Saturday, September 10, 2016

Continued Responsible Oversight - Part 1

A look at the NIH workshop "Continued Responsible Oversight of Research with Non-Human Primates"

Part 1.
The Back Story

The National Institutes of Health held a "workshop" on Wednesday, September 7, 2016, titled, "NIH Workshop on Ensuring the Continued Responsible Oversight of Research with Non-Human Primates." It was a sham.

Here's the reason for the NIH show: In 2014, in response to their public records requests, Peta received hundreds of hours of video footage from Stephen Suomi's lab at the NIH. They publicized some clips on their website and successfully lobbied some members of Congress to ask NIH to evaluate the ethics of using monkeys in its funded research.

Stephen J. Suomi had been the Director of the NIH Laboratory of Comparative Ethology and the Section on Comparative Behavioral Genetics for many years. Suomi's work has never helped anyone (not counting himself and his staff.) Suomi was trained by Harry Harlow who discovered and demonstrated repeatedly that infant monkeys taken from their mothers at birth and kept in a profoundly bleak environment were likely to go insane. Harlow began publishing in 1963, and worked with graduate students such as Suomi for nearly two decades devising endless ways to emotionally devastate baby monkeys.

A sampling of titles of papers documenting Suomi's earlier work:

1971 - Social recovery by isolation-reared monkeys.
1973 - Surrogate rehabilitation of monkeys reared in total social isolation.
1974 - Induced depression in monkeys.
1975 - Depressive behavior in adult monkeys following separation from family environment.
1976 - A 10-year perspective of motherless-mother monkey behavior.
1978 - Effects of imipramine treatment of separation-induced social disorders in rhesus monkeys.
1983 - Shuttlebox avoidance in rhesus monkeys: effects on plasma cortisol and beta-endorphin.
[Note: The shuttlebox is a device with two side-by-side compartments and a removable wall between them. The floor of each compartment is wire mesh which can be electrified. When the floor of the compartment holding the monkey is turned on, the monkey receives a shock and escapes by "shuttling" to the other compartment by jumping over the wall.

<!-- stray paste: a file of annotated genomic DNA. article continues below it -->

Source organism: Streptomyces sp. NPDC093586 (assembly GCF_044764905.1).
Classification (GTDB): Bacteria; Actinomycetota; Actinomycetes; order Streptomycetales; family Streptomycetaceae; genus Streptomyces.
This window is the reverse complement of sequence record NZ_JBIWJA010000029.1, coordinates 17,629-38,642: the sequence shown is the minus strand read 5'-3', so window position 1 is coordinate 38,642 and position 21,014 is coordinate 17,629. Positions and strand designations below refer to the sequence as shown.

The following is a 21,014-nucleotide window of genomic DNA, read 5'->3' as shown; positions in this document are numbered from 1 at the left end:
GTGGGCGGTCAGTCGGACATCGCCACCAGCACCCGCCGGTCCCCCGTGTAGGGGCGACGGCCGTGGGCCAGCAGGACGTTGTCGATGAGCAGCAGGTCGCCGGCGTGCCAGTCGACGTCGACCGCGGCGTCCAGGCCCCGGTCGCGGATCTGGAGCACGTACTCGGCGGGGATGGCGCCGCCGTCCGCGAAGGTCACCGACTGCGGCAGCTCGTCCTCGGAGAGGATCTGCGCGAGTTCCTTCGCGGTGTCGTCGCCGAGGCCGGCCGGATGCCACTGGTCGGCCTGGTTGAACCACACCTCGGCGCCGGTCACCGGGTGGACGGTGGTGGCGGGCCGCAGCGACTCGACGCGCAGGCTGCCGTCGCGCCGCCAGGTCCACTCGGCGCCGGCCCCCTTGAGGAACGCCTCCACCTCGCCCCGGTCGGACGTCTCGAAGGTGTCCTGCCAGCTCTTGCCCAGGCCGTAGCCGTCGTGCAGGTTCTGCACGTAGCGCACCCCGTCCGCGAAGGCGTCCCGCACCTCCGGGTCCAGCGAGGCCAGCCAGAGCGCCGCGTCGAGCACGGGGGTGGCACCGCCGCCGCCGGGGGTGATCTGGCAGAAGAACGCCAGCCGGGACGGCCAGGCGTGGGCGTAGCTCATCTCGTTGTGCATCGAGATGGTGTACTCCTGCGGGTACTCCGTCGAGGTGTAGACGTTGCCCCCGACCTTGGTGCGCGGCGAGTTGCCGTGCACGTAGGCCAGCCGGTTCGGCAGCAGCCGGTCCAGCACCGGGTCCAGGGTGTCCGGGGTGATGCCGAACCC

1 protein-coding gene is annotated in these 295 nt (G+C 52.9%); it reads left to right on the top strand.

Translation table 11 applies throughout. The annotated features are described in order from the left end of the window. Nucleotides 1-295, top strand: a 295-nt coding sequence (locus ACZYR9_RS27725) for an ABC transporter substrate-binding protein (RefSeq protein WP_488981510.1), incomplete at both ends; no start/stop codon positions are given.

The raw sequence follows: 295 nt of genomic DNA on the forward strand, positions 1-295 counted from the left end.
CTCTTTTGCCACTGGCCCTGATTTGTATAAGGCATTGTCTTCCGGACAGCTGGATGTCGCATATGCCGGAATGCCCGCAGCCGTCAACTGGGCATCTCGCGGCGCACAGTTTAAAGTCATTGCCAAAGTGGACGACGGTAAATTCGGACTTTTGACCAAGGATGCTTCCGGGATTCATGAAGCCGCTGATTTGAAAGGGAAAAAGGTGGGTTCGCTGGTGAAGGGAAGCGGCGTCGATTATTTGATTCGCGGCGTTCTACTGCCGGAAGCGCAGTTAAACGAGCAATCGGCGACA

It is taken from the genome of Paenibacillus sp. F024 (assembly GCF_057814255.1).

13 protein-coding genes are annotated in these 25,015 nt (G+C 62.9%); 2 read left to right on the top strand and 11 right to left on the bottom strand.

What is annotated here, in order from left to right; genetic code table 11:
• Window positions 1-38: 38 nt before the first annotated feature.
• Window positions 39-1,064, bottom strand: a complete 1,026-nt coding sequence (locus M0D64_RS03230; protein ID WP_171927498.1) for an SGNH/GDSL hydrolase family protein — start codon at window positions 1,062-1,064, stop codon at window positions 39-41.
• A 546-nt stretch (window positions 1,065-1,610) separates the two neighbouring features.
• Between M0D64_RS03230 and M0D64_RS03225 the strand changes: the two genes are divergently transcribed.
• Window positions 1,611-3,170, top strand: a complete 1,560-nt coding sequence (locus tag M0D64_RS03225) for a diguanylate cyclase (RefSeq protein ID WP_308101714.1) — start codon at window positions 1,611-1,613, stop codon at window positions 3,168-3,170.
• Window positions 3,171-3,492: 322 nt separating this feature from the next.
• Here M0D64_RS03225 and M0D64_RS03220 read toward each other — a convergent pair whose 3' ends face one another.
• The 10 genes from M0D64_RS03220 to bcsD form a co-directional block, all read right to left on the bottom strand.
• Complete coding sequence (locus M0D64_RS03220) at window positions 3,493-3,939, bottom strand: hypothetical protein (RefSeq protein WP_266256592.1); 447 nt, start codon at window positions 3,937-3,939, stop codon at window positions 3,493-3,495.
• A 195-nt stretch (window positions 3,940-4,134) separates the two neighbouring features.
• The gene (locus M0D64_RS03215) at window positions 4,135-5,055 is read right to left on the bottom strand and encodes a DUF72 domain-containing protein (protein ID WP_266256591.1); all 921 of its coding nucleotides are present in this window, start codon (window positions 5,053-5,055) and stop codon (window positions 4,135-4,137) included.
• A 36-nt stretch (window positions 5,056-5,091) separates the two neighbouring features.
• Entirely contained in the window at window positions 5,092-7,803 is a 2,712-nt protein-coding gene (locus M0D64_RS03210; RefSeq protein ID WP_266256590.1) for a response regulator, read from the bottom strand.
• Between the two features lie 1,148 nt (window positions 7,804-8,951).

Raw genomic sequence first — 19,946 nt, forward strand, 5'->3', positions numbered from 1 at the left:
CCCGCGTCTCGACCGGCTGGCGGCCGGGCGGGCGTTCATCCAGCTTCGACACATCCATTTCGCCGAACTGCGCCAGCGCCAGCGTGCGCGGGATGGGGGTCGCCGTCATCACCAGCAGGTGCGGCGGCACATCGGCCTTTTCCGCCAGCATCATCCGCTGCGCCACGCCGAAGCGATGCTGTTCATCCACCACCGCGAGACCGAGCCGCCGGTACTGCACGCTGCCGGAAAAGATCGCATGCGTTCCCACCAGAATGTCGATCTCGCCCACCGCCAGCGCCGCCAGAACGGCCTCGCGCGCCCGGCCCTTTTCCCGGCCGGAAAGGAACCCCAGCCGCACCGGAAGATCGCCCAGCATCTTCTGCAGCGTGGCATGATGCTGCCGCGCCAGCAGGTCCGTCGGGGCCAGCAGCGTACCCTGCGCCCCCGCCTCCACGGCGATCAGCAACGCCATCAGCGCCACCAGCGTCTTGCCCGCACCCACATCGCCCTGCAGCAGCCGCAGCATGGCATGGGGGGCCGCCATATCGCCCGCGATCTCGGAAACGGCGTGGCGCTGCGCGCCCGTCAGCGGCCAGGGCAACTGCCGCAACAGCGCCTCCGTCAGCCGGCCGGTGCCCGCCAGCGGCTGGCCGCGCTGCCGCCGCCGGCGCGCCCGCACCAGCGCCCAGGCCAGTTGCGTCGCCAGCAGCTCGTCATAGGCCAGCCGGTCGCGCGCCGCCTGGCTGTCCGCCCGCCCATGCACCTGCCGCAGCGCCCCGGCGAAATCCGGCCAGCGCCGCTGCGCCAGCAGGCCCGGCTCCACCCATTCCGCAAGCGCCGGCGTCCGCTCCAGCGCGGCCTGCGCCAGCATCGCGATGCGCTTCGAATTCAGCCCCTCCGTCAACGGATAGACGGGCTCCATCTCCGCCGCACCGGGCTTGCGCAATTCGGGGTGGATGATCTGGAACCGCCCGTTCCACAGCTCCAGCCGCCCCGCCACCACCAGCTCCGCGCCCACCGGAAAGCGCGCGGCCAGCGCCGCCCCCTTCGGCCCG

Once the monkey has learned that she can escape from the shock, the other floor is turned on and the first turned off. So now she learns that she can shuttle back to safety. The next step is to turn on both floors simultaneously. She will continue jumping from side to side hoping to escape. Finally, the clear plexiglass wall is placed between the compartments and the floor is turned on. After repeated tries she learns that she cannot escape and lies on the floor quivering and convulsing. She is now classified as "helpless."]

1983 - Therapy for helpless monkeys.
1991 - Nonhuman primate model of alcohol abuse: effects of early experience, personality, and stress on alcohol consumption.
1991 - Rationale and methodologies for developing nonhuman primate models of prenatal drug exposure.
1994 - Responses of free-ranging rhesus monkeys to a natural form of social separation. - Parallels with mother-infant separation in captivity.
1995 - Biobehavioral comparisons between adopted and nonadopted rhesus monkey infants.
1996 - A nonhuman primate model of type II excessive alcohol consumption. Part 1. Low cerebrospinal fluid 5-hydroxyindoleacetic acid concentrations and diminished social competence correlate with excessive alcohol consumption.
1998 - Crowding stress and violent injuries among behaviorally inhibited rhesus macaques.

And on and on. As recently as 2016 he was still publishing, for instance: OPRM1 genotype interacts with serotonin system dysfunction to predict alcohol-heightened aggression in primates. Driscoll CA, Lindell SG, Schwandt ML, Suomi SJ, Higley JD, Heilig M, Barr CS. Addict Biol. 2016 Aug 3.

In any case, the videos were evidence that much of what was going on in the NIH lab was beyond the pale, they exposed the sort things a certain sort of people in animal labs are doing to animals when they think no one is watching. NIH's knee-jerk reaction was to defend Suomi. (NIH defends monkey experiments. Director Francis Collins says the agency has changed how it conducts controversial studies, but argues the work is necessary. Sara Reardon. Nature. 28 January 2015. ) But the evidence of science gone mad was hard to dismiss; a little less than a year later in a transparently face-saving capitulation, NIH reversed its decision, but claimed that it was doing so for financial reasons. (Decision to end monkey experiments based on finances, not animal rights, NIH says. David Grimm. Dec. 14, 2015. Science.)

Unfortunately, Peta made a fatal tactical error when they (I assume) advised members of Congress to ask NIH to evaluate itself. They should have asked them to look for a less aligned third-party evaluation like the Institute of Medicine's evaluation of the use of chimpanzees. (See: Raising the Bar: The Implications of the IOM Report on the Use of Chimpanzees in Research. Jeffrey Kahn. Hastings Center Report.)

I think it very likely that the shut-down of the Suomi lab, the Congressional interest, and the NIH decision to put on a show for a few members of Congress, frightened the primate vivisecting community. I think it likely that they lobbied aggressively to be included in the "workshop" committee. But it had probably been intended all along to be exactly what it turned out to be.

Part 2: The Big IACUC

No comments: